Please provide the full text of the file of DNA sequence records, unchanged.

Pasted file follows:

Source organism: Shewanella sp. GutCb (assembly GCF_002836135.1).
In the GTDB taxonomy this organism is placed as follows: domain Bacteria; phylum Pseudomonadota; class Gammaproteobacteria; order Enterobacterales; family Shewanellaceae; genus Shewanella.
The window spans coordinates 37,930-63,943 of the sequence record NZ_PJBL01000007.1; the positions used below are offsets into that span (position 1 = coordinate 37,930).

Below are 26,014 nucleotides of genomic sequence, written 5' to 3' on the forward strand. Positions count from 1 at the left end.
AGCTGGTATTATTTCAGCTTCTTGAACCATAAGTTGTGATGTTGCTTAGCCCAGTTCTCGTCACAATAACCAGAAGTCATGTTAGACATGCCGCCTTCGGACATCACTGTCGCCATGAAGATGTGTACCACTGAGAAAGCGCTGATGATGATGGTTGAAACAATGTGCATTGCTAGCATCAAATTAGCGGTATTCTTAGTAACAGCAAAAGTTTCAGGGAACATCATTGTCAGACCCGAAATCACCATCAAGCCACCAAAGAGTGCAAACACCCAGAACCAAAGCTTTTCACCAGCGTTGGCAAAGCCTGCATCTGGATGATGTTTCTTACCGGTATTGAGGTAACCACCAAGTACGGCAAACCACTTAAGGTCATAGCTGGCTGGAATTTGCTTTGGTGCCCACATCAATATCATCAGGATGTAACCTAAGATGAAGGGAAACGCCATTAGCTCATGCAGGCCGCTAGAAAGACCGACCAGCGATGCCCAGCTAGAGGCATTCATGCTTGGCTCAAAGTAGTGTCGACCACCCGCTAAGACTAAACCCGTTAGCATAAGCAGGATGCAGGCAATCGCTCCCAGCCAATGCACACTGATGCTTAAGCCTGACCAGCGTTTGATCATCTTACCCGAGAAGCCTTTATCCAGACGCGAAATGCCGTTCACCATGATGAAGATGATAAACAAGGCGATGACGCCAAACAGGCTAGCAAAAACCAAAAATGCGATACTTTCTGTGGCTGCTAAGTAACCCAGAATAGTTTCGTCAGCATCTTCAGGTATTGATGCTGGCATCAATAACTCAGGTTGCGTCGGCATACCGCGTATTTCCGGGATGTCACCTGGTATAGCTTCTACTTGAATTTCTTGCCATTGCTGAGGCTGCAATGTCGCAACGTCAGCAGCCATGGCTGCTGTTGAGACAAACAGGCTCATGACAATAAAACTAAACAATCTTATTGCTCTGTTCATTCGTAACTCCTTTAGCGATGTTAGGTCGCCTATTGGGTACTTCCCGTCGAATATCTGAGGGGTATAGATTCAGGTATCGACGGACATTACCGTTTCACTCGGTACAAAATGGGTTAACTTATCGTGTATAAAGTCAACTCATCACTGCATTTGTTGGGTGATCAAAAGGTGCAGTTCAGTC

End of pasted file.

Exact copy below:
Source organism: Shewanella sp. GutCb (assembly GCF_002836135.1).
In the GTDB taxonomy this organism is placed as follows: domain Bacteria; phylum Pseudomonadota; class Gammaproteobacteria; order Enterobacterales; family Shewanellaceae; genus Shewanella.
The window spans coordinates 37,930-63,943 of the sequence record NZ_PJBL01000007.1; the positions used below are offsets into that span (position 1 = coordinate 37,930).

Below are 26,014 nucleotides of genomic sequence, written 5' to 3' on the forward strand. Positions count from 1 at the left end.
AGCTGGTATTATTTCAGCTTCTTGAACCATAAGTTGTGATGTTGCTTAGCCCAGTTCTCGTCACAATAACCAGAAGTCATGTTAGACATGCCGCCTTCGGACATCACTGTCGCCATGAAGATGTGTACCACTGAGAAAGCGCTGATGATGATGGTTGAAACAATGTGCATTGCTAGCATCAAATTAGCGGTATTCTTAGTAACAGCAAAAGTTTCAGGGAACATCATTGTCAGACCCGAAATCACCATCAAGCCACCAAAGAGTGCAAACACCCAGAACCAAAGCTTTTCACCAGCGTTGGCAAAGCCTGCATCTGGATGATGTTTCTTACCGGTATTGAGGTAACCACCAAGTACGGCAAACCACTTAAGGTCATAGCTGGCTGGAATTTGCTTTGGTGCCCACATCAATATCATCAGGATGTAACCTAAGATGAAGGGAAACGCCATTAGCTCATGCAGGCCGCTAGAAAGACCGACCAGCGATGCCCAGCTAGAGGCATTCATGCTTGGCTCAAAGTAGTGTCGACCACCCGCTAAGACTAAACCCGTTAGCATAAGCAGGATGCAGGCAATCGCTCCCAGCCAATGCACACTGATGCTTAAGCCTGACCAGCGTTTGATCATCTTACCCGAGAAGCCTTTATCCAGACGCGAAATGCCGTTCACCATGATGAAGATGATAAACAAGGCGATGACGCCAAACAGGCTAGCAAAAACCAAAAATGCGATACTTTCTGTGGCTGCTAAGTAACCCAGAATAGTTTCGTCAGCATCTTCAGGTATTGATGCTGGCATCAATAACTCAGGTTGCGTCGGCATACCGCGTATTTCCGGGATGTCACCTGGTATAGCTTCTACTTGAATTTCTTGCCATTGCTGAGGCTGCAATGTCGCAACGTCAGCAGCCATGGCTGCTGTTGAGACAAACAGGCTCATGACAATAAAACTAAACAATCTTATTGCTCTGTTCATTCGTAACTCCTTTAGCGATGTTAGGTCGCCTATTGGGTACTTCCCGTCGAATATCTGAGGGGTATAGATTCAGGTATCGACGGACATTACCGTTTCACTCGGTACAAAATGGGTTAACTTATCGTGTATAAAGTCAACTCATCACTGCATTTGTTGGGTGATCAAAAGGTGCAGTTCAGTC